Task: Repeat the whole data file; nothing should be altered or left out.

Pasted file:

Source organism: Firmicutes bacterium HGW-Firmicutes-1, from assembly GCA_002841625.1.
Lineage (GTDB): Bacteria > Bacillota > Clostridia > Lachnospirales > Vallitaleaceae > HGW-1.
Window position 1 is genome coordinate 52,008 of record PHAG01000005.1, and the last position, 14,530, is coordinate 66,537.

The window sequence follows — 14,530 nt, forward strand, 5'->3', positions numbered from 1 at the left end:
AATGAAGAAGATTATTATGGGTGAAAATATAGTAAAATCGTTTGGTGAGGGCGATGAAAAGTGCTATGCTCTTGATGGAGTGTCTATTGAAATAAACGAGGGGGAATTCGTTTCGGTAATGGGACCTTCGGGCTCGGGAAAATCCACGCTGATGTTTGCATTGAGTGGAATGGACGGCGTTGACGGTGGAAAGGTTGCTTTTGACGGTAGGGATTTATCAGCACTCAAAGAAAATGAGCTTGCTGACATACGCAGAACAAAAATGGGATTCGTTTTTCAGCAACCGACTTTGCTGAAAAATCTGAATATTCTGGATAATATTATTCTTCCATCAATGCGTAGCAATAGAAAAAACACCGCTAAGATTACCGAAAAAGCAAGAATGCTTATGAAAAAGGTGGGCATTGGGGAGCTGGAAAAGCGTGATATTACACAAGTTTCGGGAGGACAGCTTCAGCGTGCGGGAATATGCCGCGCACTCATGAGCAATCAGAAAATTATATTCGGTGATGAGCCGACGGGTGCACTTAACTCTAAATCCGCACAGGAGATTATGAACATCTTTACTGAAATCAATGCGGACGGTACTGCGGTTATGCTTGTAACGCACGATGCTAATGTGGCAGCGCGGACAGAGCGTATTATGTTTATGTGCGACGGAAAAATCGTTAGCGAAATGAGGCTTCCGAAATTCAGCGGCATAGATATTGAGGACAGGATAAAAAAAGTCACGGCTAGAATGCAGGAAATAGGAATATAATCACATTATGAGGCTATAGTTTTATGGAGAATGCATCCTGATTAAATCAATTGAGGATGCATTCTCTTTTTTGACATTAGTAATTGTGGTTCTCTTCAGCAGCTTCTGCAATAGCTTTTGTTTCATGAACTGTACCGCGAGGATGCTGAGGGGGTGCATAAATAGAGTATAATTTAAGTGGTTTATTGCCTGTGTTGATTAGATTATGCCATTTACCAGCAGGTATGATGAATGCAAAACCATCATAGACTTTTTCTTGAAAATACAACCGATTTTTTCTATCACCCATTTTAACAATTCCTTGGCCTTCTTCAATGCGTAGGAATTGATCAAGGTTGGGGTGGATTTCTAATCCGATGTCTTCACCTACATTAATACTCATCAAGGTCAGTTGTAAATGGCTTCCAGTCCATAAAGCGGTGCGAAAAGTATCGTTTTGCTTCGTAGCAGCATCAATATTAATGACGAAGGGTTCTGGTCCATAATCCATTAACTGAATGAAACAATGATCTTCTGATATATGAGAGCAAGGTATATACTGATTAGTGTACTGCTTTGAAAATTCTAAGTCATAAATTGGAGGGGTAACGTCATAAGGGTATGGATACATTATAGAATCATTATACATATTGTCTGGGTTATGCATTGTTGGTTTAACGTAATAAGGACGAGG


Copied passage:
Source organism: Firmicutes bacterium HGW-Firmicutes-1, from assembly GCA_002841625.1.
Lineage (GTDB): Bacteria > Bacillota > Clostridia > Lachnospirales > Vallitaleaceae > HGW-1.
Window position 1 is genome coordinate 52,008 of record PHAG01000005.1, and the last position, 14,530, is coordinate 66,537.

The window sequence follows — 14,530 nt, forward strand, 5'->3', positions numbered from 1 at the left end:
AATGAAGAAGATTATTATGGGTGAAAATATAGTAAAATCGTTTGGTGAGGGCGATGAAAAGTGCTATGCTCTTGATGGAGTGTCTATTGAAATAAACGAGGGGGAATTCGTTTCGGTAATGGGACCTTCGGGCTCGGGAAAATCCACGCTGATGTTTGCATTGAGTGGAATGGACGGCGTTGACGGTGGAAAGGTTGCTTTTGACGGTAGGGATTTATCAGCACTCAAAGAAAATGAGCTTGCTGACATACGCAGAACAAAAATGGGATTCGTTTTTCAGCAACCGACTTTGCTGAAAAATCTGAATATTCTGGATAATATTATTCTTCCATCAATGCGTAGCAATAGAAAAAACACCGCTAAGATTACCGAAAAAGCAAGAATGCTTATGAAAAAGGTGGGCATTGGGGAGCTGGAAAAGCGTGATATTACACAAGTTTCGGGAGGACAGCTTCAGCGTGCGGGAATATGCCGCGCACTCATGAGCAATCAGAAAATTATATTCGGTGATGAGCCGACGGGTGCACTTAACTCTAAATCCGCACAGGAGATTATGAACATCTTTACTGAAATCAATGCGGACGGTACTGCGGTTATGCTTGTAACGCACGATGCTAATGTGGCAGCGCGGACAGAGCGTATTATGTTTATGTGCGACGGAAAAATCGTTAGCGAAATGAGGCTTCCGAAATTCAGCGGCATAGATATTGAGGACAGGATAAAAAAAGTCACGGCTAGAATGCAGGAAATAGGAATATAATCACATTATGAGGCTATAGTTTTATGGAGAATGCATCCTGATTAAATCAATTGAGGATGCATTCTCTTTTTTGACATTAGTAATTGTGGTTCTCTTCAGCAGCTTCTGCAATAGCTTTTGTTTCATGAACTGTACCGCGAGGATGCTGAGGGGGTGCATAAATAGAGTATAATTTAAGTGGTTTATTGCCTGTGTTGATTAGATTATGCCATTTACCAGCAGGTATGATGAATGCAAAACCATCATAGACTTTTTCTTGAAAATACAACCGATTTTTTCTATCACCCATTTTAACAATTCCTTGGCCTTCTTCAATGCGTAGGAATTGATCAAGGTTGGGGTGGATTTCTAATCCGATGTCTTCACCTACATTAATACTCATCAAGGTCAGTTGTAAATGGCTTCCAGTCCATAAAGCGGTGCGAAAAGTATCGTTTTGCTTCGTAGCAGCATCAATATTAATGACGAAGGGTTCTGGTCCATAATCCATTAACTGAATGAAACAATGATCTTCTGATATATGAGAGCAAGGTATATACTGATTAGTGTACTGCTTTGAAAATTCTAAGTCATAAATTGGAGGGGTAACGTCATAAGGGTATGGATACATTATAGAATCATTATACATATTGTCTGGGTTATGCATTGTTGGTTTAACGTAATAAGGACGAGG